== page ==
LastPass has been compromised. It’s good that they’re disclosing it in relatively short order. You might say it was the keys to the kingdom that were stolen. Someone pilfered ‘portions’ of their source code, and some proprietary technical information. It has not been revealed what ‘some’ or ‘portions’ actually means.
The source code and the proprietary technical information gives a potential hacker the ability to better understand how LastPass works and have a better idea as to how to exploit the service.
Could this be worse than a password database exfiltration? It all depends on what was in that source code and the technical information.
With a lot of our data being in the cloud, we should be vigilant about which companies have our data, how they store it, …
There is a lot of news over the past several years about unsecured AWS S3 data buckets having unencrypted credentials stored in them, ransomware running roughshod over organizations, … It is surprising to hear of proprietary technical information, and source code for a security-focused business being stored on publicly accessible servers.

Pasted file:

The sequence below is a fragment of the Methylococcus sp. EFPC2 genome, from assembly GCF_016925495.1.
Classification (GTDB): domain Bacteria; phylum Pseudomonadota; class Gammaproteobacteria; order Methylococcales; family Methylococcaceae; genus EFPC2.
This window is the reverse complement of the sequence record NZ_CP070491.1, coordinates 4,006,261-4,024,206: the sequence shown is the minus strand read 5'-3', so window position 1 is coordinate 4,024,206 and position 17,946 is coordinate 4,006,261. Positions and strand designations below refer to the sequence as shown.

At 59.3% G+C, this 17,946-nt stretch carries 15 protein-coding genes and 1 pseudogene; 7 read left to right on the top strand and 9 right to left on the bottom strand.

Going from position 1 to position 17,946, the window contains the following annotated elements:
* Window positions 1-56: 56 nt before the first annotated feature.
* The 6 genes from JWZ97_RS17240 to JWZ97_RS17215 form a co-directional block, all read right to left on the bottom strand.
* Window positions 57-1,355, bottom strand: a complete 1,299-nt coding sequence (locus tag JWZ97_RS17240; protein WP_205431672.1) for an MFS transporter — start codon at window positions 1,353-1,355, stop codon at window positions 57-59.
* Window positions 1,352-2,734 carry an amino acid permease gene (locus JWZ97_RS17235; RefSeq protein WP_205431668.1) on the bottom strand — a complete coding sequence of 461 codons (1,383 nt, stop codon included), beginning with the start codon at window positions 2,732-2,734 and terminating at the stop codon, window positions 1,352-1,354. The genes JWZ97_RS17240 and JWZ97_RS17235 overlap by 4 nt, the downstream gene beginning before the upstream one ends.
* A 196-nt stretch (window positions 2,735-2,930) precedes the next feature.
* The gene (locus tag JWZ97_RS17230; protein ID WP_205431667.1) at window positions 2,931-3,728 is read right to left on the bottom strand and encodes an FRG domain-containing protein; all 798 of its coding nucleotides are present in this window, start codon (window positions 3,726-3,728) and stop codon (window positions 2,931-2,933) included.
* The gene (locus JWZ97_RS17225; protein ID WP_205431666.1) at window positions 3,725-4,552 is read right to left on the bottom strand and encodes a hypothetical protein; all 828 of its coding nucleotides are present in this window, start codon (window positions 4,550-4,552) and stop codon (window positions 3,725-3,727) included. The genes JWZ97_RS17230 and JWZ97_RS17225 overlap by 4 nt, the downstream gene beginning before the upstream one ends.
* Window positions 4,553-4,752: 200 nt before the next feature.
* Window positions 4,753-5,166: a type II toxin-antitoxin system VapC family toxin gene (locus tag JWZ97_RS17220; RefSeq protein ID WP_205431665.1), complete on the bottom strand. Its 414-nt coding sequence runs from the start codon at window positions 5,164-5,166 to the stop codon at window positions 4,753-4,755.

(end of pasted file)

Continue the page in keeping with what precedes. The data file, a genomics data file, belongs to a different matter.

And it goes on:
Ultimately in a security-focused organization, the source code and technical information should be on air gapped networks. In a non security-focused organization, the developer accounts should at a minimum be 2FA-secured, but it seems in this case it was only secured by a password. It’s not clear how the hackers gained access (brute-force or social engineering) to the account, either. In this case, the security-focused organization is not really setting a good example for the rest of us.
Organizations can learn a lot from this. The question is, will they?